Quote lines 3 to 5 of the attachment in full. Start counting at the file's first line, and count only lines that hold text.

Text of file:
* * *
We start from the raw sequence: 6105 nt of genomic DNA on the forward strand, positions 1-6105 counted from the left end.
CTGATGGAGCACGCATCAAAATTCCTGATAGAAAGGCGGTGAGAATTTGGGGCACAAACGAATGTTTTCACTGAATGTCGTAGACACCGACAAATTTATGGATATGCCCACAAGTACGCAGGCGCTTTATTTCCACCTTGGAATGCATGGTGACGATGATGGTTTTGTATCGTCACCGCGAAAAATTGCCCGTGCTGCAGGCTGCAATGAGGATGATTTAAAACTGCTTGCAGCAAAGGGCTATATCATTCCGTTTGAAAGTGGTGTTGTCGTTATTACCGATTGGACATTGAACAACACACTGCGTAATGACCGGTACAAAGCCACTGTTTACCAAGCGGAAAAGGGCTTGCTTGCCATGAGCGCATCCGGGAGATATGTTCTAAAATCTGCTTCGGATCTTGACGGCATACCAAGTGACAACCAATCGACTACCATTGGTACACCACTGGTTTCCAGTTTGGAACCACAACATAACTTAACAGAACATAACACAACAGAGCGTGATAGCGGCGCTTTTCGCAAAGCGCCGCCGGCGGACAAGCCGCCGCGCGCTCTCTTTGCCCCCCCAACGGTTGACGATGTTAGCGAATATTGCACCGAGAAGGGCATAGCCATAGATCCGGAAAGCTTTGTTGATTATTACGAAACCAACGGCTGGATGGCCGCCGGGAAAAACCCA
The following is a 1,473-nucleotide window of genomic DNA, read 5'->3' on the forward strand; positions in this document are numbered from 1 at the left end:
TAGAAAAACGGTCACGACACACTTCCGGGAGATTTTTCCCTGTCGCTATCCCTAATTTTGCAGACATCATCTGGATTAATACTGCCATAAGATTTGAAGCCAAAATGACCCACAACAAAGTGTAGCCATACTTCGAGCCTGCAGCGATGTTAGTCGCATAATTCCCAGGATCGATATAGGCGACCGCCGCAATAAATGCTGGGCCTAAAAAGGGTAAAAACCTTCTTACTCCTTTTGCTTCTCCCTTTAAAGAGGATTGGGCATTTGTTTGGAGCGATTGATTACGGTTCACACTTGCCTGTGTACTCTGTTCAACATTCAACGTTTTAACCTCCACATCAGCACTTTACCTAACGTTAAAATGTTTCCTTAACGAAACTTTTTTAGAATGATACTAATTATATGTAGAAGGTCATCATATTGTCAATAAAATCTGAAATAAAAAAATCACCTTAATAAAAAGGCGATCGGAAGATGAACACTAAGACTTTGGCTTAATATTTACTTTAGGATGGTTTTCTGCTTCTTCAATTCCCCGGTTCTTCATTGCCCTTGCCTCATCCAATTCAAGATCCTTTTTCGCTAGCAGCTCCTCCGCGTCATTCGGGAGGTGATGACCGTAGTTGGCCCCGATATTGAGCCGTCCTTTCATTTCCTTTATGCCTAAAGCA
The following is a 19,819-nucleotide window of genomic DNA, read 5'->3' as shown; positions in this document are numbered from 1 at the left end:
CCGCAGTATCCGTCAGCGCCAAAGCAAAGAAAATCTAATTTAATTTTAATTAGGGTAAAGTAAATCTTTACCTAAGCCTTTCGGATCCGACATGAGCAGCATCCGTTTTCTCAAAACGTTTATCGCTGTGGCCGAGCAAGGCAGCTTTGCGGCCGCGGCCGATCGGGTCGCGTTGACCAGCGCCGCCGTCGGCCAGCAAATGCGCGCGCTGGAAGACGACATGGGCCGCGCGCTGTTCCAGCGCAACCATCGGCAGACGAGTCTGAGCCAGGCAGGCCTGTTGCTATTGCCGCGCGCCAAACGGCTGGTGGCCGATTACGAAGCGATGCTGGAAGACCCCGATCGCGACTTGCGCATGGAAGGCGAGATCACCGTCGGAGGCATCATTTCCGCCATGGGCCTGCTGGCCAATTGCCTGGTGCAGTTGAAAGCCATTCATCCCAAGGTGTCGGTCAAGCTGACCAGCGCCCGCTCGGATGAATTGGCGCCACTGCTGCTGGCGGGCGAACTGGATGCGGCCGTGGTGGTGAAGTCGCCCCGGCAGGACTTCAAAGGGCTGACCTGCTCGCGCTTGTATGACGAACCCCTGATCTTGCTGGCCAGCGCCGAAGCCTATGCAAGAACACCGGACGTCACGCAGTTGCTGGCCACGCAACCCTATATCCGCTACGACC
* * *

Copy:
The following is a 1,473-nucleotide window of genomic DNA, read 5'->3' on the forward strand; positions in this document are numbered from 1 at the left end:
TAGAAAAACGGTCACGACACACTTCCGGGAGATTTTTCCCTGTCGCTATCCCTAATTTTGCAGACATCATCTGGATTAATACTGCCATAAGATTTGAAGCCAAAATGACCCACAACAAAGTGTAGCCATACTTCGAGCCTGCAGCGATGTTAGTCGCATAATTCCCAGGATCGATATAGGCGACCGCCGCAATAAATGCTGGGCCTAAAAAGGGTAAAAACCTTCTTACTCCTTTTGCTTCTCCCTTTAAAGAGGATTGGGCATTTGTTTGGAGCGATTGATTACGGTTCACACTTGCCTGTGTACTCTGTTCAACATTCAACGTTTTAACCTCCACATCAGCACTTTACCTAACGTTAAAATGTTTCCTTAACGAAACTTTTTTAGAATGATACTAATTATATGTAGAAGGTCATCATATTGTCAATAAAATCTGAAATAAAAAAATCACCTTAATAAAAAGGCGATCGGAAGATGAACACTAAGACTTTGGCTTAATATTTACTTTAGGATGGTTTTCTGCTTCTTCAATTCCCCGGTTCTTCATTGCCCTTGCCTCATCCAATTCAAGATCCTTTTTCGCTAGCAGCTCCTCCGCGTCATTCGGGAGGTGATGACCGTAGTTGGCCCCGATATTGAGCCGTCCTTTCATTTCCTTTATGCCTAAAGCA
The following is a 19,819-nucleotide window of genomic DNA, read 5'->3' as shown; positions in this document are numbered from 1 at the left end: